The Atlantic Cities:
Income inequality is an abstract idea, measurable in many ways. And so perhaps it’s not surprising that Americans are terrible at estimating the true extent of the problem (or how fast it’s grown with time).
The question, after all, requires several mental leaps: from our own income, to a sense of where we fit on the national scale, to an awareness of the outer poles of that distribution. There are some serious math and reasoning skills required here.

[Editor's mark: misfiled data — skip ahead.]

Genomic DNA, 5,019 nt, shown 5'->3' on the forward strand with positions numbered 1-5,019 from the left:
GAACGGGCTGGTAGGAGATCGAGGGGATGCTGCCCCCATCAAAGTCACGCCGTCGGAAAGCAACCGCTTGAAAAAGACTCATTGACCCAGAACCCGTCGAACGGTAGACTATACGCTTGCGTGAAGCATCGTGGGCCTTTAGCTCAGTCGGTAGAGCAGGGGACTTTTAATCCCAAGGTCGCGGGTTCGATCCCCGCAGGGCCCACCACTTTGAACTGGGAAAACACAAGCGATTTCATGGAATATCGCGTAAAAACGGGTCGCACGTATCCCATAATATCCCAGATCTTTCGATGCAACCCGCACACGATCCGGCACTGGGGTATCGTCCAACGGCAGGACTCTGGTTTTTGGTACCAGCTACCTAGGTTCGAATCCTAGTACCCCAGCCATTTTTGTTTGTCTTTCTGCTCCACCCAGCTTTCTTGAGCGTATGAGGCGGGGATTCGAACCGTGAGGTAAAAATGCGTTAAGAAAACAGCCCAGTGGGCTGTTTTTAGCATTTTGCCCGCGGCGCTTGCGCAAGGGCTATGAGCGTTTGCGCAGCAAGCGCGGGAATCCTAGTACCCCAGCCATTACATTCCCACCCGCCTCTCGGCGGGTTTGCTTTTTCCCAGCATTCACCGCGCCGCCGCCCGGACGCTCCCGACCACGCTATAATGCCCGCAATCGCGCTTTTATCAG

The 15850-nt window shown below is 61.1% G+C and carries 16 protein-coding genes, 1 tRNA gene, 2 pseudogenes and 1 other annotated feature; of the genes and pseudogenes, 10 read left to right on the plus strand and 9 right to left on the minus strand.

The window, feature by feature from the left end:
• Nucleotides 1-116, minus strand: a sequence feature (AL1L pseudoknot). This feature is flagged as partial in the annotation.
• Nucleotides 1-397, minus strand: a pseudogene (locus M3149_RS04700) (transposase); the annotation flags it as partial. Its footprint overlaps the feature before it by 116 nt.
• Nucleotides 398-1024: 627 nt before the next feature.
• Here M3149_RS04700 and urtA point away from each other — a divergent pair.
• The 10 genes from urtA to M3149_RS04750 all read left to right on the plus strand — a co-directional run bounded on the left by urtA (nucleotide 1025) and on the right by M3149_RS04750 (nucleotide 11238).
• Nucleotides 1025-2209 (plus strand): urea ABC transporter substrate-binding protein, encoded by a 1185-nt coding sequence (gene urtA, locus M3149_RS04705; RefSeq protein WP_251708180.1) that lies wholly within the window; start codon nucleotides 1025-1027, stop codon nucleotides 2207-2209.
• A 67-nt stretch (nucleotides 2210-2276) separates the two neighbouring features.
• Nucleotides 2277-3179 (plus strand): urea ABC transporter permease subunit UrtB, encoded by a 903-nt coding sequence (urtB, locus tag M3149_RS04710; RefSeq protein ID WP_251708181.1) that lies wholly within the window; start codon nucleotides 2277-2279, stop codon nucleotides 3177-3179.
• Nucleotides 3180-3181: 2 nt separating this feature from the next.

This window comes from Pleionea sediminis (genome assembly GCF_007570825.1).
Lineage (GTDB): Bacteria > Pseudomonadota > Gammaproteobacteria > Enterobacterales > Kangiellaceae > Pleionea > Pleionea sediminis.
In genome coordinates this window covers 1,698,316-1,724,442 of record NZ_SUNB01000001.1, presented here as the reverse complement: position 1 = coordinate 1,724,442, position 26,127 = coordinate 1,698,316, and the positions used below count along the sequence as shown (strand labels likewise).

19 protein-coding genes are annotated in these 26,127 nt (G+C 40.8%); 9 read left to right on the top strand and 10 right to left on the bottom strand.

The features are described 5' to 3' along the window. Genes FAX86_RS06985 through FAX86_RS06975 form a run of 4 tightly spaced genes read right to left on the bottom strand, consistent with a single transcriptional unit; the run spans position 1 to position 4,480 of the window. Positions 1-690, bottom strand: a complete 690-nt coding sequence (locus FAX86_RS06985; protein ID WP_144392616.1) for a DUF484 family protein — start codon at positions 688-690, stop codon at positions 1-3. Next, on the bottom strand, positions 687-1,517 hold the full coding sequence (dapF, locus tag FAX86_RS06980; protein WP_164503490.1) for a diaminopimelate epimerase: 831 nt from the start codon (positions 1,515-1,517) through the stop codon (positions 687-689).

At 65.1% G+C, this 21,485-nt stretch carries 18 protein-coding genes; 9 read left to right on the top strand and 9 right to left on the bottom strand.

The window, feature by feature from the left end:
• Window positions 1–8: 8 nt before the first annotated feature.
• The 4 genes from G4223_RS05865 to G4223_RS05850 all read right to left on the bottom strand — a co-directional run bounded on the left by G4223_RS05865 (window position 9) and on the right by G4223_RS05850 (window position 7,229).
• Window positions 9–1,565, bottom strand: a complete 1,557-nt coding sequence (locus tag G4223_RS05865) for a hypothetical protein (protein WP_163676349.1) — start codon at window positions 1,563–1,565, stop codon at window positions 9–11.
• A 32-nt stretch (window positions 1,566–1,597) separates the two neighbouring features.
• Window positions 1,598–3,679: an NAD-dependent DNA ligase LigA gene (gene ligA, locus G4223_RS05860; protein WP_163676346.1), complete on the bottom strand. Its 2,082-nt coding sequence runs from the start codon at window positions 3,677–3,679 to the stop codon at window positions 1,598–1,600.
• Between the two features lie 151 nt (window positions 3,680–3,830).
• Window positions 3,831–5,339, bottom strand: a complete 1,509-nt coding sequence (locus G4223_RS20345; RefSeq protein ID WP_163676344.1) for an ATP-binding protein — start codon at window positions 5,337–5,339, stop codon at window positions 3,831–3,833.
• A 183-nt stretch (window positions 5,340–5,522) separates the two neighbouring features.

You may be surprised, though, by exactly how – and how consistently – people get this wrong: A new study in the journal Psychological Science from researchers at St. Louis University and the University of Florida found that most people think income inequality in America is far worse than it actually is. We’re good at estimating how much people at the bottom of the income ladder make. But we’re awful at grasping the top. As a result, we have a distorted sense of one of the most pressing public policy problems of our times.
Read the whole story: The Atlantic Cities